where y(k) are the received samples, a(k) are the symbols of a candidate sequence, L_{MLSE}+ 1 is the number of MLSE taps in the equalizer window, and — is the channel estimate. Since a(kj) and  ^{■ •} are independent of the received signal, it is possible to reduce the number of computations for a given channel estimate by calculating the hypothesized received s.ample values (i.e., the sum in equation 2, henceforth referred to as a hypothesis) for all possible hypothesized symbols, and storing these precalculated sums in a memory. These precalculated values, which are retrieved as needed to determine a branch metric (dM) for a particular received sample y(k), are used many times in the equalization process. Since all »✓_{*}«« branch metrics (dM) are needed per sample, computations are always saved using precalculation.
An example is shown below in Table 1. In this example, let the channel be h=[2 j], and let L_{MLSE}+ 1 =2. Assume that the symbol alphabet is a(k) = {l,l,j } (e.g., Quadrature Phase Shift Keying, or QPSK). The possible hypotheses, A(k), then become those shown in Table 1:
Table 1
It will be observed that A(k) is independent of k, and can be reused for all samples. It is apparent that complexity can be saved by setting up this table once per channel estimate.
Despite the complexity savings from using precalculated hypotheses in a look up table, the MLSE algorithm can become computationally intense as the size of the equalization window (i.e., the number of taps in the channel model) grows, and also as higher order modulation is used, because the complexity is proportional to (#Symbols in modulation alphabet) . The need for such growth is driven by the evolution into higher symbol transmission rates, which are being proposed in order to offer high bit rates in future communications systems. The Enhanced Data rates for Global Evolution (EDGE) cellular telecommunications standard is one such system in which higher level modulation (HLM) is proposed. A known alternative equalization technique that requires fewer computations, and which therefore may be suitable for use in such new communications standards, is Decision Feedback Estimation (DFE). Unlike MLSE, which uses a sequence detection strategy, DFE detects symbols on a symbolbysymbol basis. This is accomplished by first estimating a value that represents the signal energy presently experienced from previously decoded symbols. This energy value is then subtracted from a current received sample, in order to cancel out ISI. Because the energy value is determined from an estimate of the channel response and from previously decoded symbols, the form of energy value computation resembles that of the MLSE's hypothesis computation. However, because calculating the energy value for DFE need only be performed for previously decoded symbols (i.e., the previously generated final output symbols from the DFE), as opposed to a complete set of hypothesized symbol sequences in the case of MLSE, computational complexity of the DFE approach is substantially less than that for MLSE.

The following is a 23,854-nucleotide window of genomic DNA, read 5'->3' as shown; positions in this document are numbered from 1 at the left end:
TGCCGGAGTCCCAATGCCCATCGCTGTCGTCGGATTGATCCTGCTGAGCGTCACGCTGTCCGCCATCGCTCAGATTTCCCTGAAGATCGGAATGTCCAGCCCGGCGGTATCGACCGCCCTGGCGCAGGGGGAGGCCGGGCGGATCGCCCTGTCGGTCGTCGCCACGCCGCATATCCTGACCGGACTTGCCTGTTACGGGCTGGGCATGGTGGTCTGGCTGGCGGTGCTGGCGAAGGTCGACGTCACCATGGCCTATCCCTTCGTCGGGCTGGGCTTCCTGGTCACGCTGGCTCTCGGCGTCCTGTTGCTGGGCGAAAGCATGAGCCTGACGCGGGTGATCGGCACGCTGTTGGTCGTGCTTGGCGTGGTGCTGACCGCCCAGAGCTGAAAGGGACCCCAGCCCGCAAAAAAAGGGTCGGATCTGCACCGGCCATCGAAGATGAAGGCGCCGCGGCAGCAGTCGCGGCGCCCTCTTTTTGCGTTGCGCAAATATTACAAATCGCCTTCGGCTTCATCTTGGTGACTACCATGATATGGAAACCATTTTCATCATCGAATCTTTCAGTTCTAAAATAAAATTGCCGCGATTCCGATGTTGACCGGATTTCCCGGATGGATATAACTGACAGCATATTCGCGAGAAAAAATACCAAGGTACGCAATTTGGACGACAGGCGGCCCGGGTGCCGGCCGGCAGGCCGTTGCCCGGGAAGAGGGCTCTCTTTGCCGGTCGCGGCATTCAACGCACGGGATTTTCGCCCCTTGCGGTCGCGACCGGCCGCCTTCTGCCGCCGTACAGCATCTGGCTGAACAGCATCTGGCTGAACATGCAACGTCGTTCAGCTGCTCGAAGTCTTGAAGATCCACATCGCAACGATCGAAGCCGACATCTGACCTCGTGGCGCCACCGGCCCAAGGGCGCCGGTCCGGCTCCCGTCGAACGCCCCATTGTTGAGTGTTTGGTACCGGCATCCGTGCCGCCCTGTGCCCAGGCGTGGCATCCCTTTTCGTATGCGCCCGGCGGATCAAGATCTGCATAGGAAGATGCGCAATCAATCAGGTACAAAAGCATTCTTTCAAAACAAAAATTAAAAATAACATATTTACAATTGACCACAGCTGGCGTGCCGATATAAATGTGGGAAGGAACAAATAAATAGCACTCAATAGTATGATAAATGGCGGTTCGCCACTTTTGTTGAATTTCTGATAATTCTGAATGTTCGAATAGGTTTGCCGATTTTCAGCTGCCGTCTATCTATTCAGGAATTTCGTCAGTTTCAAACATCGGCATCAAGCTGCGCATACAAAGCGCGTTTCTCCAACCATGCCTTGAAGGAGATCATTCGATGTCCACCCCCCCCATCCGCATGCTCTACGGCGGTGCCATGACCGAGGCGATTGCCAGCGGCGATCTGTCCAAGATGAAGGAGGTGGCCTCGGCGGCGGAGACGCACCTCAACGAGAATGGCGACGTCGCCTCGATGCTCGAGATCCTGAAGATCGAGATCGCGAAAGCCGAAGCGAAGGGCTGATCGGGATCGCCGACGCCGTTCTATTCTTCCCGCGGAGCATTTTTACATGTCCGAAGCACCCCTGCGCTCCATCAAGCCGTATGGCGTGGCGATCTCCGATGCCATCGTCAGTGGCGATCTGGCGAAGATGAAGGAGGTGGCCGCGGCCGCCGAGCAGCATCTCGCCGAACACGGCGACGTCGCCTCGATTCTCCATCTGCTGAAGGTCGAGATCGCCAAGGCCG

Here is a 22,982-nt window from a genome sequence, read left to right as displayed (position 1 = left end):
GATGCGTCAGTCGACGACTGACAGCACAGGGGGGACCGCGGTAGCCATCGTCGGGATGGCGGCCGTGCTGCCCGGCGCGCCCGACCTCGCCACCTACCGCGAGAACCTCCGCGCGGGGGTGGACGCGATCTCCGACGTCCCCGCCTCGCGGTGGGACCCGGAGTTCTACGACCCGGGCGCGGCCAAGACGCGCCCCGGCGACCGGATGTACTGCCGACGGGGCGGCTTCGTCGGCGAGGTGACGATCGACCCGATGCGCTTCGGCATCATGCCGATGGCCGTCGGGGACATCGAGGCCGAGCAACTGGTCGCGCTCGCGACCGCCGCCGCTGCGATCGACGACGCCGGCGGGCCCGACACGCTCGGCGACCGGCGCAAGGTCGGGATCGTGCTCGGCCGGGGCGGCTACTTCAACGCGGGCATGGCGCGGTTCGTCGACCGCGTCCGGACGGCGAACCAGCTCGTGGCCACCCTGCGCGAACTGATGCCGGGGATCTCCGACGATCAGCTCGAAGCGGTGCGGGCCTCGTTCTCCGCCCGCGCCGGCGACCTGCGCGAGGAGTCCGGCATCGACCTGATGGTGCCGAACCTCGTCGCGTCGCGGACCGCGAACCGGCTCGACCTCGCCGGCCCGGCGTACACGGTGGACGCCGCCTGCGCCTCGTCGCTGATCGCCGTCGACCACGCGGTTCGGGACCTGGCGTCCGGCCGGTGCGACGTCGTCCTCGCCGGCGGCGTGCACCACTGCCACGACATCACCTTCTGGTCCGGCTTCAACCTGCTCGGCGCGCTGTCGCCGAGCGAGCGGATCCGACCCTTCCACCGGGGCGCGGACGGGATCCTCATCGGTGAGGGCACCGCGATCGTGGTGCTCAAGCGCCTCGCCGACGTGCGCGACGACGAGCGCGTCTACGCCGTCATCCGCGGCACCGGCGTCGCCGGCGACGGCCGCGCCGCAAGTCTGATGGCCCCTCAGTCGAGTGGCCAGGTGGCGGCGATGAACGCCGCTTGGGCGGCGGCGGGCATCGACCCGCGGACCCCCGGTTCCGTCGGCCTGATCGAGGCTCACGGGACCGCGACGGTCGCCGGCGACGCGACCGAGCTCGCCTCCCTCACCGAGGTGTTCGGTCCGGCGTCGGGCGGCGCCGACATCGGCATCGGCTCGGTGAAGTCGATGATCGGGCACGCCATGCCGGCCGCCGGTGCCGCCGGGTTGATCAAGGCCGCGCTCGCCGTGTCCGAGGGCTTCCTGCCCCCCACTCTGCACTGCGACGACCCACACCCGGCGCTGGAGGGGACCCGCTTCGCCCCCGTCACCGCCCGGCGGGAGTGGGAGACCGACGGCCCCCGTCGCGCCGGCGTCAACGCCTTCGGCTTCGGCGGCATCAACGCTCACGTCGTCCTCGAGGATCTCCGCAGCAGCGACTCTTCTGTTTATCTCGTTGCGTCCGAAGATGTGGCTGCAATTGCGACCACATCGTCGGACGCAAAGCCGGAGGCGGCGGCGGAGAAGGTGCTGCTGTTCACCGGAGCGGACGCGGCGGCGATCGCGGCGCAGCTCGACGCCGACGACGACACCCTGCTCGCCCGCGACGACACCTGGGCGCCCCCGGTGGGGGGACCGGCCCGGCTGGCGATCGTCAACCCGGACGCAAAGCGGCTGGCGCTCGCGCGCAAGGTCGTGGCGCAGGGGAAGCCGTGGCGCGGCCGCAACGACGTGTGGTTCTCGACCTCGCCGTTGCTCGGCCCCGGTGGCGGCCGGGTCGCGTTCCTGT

As one would expect, the relatively lower computational complexity of DFE is accompanied by a relatively higher symbol error rate, when compared to the MLSE approach. It is nonetheless preferable to MLSE in some cases because the total storage (complexity) of the MLSE algorithm is proportional to the number of states of the trellis which grows exponentially with the channel memory length. When the channel memory becomes large (it can be infinite), the MLSE algorithm becomes impractical. A compromise solution may be found in the form of a Decision Feedback Sequence Estimator (DFSE). DFSEs are known, and are described in, for example, A. DuelHallen et al., "Delayed DecisionFeedback Sequence Estimation", IEEE Transactions on Communications, pp. 428436, vol. 37, No. 5, May 1989. The complexity of a DFSE is controlled by a parameter μ that can be varied from zero to the size of the memory of the channel. The algorithm is based on a trellis with the number of states being exponential in μ. When μ=0, DFSE reduces to the DFE. When the memory of the channel is finite, DFSE with maximal complexity is equivalent to the Niterbi algorithm. For the intermediate values of μ, DFSE can be described as a reducedstate Viterbi algorithm with feedback incorporated into the structure of path metric computations.